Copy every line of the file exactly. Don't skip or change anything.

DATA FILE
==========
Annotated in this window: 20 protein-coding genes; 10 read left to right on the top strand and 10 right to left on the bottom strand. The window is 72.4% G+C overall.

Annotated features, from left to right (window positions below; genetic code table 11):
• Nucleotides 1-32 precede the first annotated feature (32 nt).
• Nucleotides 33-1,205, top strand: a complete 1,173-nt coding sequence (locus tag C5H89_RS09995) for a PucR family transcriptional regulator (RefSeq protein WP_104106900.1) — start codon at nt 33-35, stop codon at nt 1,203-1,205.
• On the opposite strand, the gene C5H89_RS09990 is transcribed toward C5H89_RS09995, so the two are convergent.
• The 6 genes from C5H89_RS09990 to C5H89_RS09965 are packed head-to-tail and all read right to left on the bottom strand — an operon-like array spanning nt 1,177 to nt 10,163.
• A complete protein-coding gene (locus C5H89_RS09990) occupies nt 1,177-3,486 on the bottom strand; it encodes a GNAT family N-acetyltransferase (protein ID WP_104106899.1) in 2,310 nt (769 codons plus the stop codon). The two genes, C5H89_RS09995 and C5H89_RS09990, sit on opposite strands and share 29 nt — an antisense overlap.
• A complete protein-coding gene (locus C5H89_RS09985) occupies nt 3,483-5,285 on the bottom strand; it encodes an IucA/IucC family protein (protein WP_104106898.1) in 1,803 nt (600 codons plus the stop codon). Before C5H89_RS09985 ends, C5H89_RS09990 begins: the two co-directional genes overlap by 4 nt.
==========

Annotated in this window: 20 protein-coding genes; 10 read left to right on the top strand and 10 right to left on the bottom strand. The window is 72.4% G+C overall.

Annotated features, from left to right (window positions below; genetic code table 11):
• Nucleotides 1-32 precede the first annotated feature (32 nt).
• Nucleotides 33-1,205, top strand: a complete 1,173-nt coding sequence (locus tag C5H89_RS09995) for a PucR family transcriptional regulator (RefSeq protein WP_104106900.1) — start codon at nt 33-35, stop codon at nt 1,203-1,205.
• On the opposite strand, the gene C5H89_RS09990 is transcribed toward C5H89_RS09995, so the two are convergent.
• The 6 genes from C5H89_RS09990 to C5H89_RS09965 are packed head-to-tail and all read right to left on the bottom strand — an operon-like array spanning nt 1,177 to nt 10,163.
• A complete protein-coding gene (locus C5H89_RS09990) occupies nt 1,177-3,486 on the bottom strand; it encodes a GNAT family N-acetyltransferase (protein ID WP_104106899.1) in 2,310 nt (769 codons plus the stop codon). The two genes, C5H89_RS09995 and C5H89_RS09990, sit on opposite strands and share 29 nt — an antisense overlap.
• A complete protein-coding gene (locus C5H89_RS09985) occupies nt 3,483-5,285 on the bottom strand; it encodes an IucA/IucC family protein (protein WP_104106898.1) in 1,803 nt (600 codons plus the stop codon). Before C5H89_RS09985 ends, C5H89_RS09990 begins: the two co-directional genes overlap by 4 nt.